The Crow Wing County Board may have to decide where to draw the line.
The Legislature is in the process of realigning the state legislative districts across the state based on population.
Roy Luukkonen, county auditor, updated the county board Tuesday on what counties and cities will have to do if local redistricting is necessary. Luukkonen said the state will mandate jurisdictions to redraw the boundary lines if the county commissioner districts do not meet the requirements.
However, county redistricting is in question and will depend on what the Supreme Court decides in a case with Wright County and the Legislature.
Luukkonen said every 10 years, when the U.S. census is complete, state and local governments redraw elective districts so representation among districts remains as equal as possible as the population changes.
Luukkonen said if the district population is within 10 percent of the average district size the district lines do not need to be redrawn.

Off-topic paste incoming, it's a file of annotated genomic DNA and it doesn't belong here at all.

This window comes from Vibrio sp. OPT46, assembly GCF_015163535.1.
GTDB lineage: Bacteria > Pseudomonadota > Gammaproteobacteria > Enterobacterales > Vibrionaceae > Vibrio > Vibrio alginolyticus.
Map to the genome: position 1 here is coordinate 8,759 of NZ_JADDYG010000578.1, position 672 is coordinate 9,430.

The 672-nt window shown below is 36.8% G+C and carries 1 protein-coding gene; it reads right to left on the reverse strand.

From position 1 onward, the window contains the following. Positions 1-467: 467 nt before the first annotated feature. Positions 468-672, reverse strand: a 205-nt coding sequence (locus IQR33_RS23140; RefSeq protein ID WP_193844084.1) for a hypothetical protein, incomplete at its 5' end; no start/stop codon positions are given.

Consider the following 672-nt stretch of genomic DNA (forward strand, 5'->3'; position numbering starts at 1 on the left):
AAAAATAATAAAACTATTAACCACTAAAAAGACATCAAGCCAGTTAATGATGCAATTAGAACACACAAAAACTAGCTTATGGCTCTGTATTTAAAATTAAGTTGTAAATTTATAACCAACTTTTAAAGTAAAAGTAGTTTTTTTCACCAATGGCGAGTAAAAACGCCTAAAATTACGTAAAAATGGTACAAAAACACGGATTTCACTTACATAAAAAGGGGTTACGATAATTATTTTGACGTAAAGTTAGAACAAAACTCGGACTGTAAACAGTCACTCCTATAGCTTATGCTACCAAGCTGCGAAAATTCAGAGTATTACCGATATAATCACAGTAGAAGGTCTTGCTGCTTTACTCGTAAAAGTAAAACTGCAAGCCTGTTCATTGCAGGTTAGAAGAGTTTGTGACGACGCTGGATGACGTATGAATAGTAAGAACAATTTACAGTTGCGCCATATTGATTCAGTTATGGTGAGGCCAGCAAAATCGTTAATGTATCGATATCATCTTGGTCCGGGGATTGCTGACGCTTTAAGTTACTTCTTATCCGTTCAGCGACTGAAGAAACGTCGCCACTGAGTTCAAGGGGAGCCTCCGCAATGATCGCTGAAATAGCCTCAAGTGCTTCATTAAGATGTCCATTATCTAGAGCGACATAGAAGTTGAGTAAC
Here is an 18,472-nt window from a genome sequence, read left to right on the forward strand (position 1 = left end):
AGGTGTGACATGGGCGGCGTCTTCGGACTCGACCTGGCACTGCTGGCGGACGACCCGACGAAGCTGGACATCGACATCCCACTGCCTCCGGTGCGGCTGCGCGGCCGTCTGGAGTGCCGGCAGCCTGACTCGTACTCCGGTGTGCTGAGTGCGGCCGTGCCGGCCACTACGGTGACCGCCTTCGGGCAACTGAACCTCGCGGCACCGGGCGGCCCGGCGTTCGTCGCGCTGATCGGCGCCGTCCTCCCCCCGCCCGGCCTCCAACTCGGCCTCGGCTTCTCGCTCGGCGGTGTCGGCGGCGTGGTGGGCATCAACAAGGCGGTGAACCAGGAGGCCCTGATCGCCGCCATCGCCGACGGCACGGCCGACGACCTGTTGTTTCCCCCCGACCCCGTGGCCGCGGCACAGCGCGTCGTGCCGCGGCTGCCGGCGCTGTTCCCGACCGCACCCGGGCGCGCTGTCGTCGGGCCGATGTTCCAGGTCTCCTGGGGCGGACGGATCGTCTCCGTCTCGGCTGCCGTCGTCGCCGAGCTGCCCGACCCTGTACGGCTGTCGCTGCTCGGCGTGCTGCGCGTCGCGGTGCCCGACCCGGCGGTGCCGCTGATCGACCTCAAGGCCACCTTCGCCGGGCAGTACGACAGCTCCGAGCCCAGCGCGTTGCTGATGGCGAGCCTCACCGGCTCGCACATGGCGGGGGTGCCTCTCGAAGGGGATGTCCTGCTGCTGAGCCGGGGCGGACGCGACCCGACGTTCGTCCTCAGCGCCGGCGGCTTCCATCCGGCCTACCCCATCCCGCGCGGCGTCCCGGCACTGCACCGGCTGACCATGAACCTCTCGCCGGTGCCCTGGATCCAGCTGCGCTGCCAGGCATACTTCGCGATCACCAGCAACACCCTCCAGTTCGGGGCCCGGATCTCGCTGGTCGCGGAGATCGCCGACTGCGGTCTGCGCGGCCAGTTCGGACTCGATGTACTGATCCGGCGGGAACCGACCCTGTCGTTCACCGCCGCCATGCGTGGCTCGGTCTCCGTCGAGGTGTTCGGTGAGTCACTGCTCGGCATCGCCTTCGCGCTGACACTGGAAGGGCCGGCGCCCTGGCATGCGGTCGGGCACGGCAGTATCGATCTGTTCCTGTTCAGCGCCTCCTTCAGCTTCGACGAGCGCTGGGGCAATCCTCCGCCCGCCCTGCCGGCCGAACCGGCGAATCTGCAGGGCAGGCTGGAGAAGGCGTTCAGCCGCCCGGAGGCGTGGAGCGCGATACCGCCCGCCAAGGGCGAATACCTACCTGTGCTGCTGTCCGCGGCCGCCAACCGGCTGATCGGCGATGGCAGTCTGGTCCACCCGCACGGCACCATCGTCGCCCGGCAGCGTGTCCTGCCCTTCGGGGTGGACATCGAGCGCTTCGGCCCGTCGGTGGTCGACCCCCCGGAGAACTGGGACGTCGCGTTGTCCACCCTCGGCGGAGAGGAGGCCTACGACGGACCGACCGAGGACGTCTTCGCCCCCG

In Crow Wing County, District 1 has a population of 10,354 and is 6.04 percent less than the district average. This district is represented by Commissioner Dewey Tautges.
District 2 has a population of 12,572 and is 14.8 percent more than the district average. This district is represented by Commissioner Ed Larsen.
District 3 has a population of 11,106 and is .78 percent more than the district average. This district is represented by Commissioner Terry Sluss.
District 4 has a population of 10,779 and is 2.19 percent less than the district average. This district is represented by Commissioner Gil Dewes.
District 5 has a population of 10,288 and is 6.64 percent less than the district average. This district is represented by Chairman John Ferrari.
Since District 2 is not within the 10 percent of the average population, the county would have to redraw the lines.
"There is no easy plan," said Luukkonen. "But there are many opportunities."
Luukkonen said one plan could be to have Mission Township be part of District 5 instead of District 2 to bring down the population in Larsen's district. Another option would be to split Davenport Township into two precincts.
Whatever changes the county board makes to the boundary lines will affect elections in November. Luukkonen said if a commissioner's district has a change in its boundary lines, the commissioner's seat would be up for re-election if the total shift in constituency is greater than 5 percent.
Commissioner seats for District 2 and 4 are up for election this year.
Once the courts make a decision and the legislative boundaries are completed the county will have 80 days or until May 28, whichever comes first, to redraw its lines.
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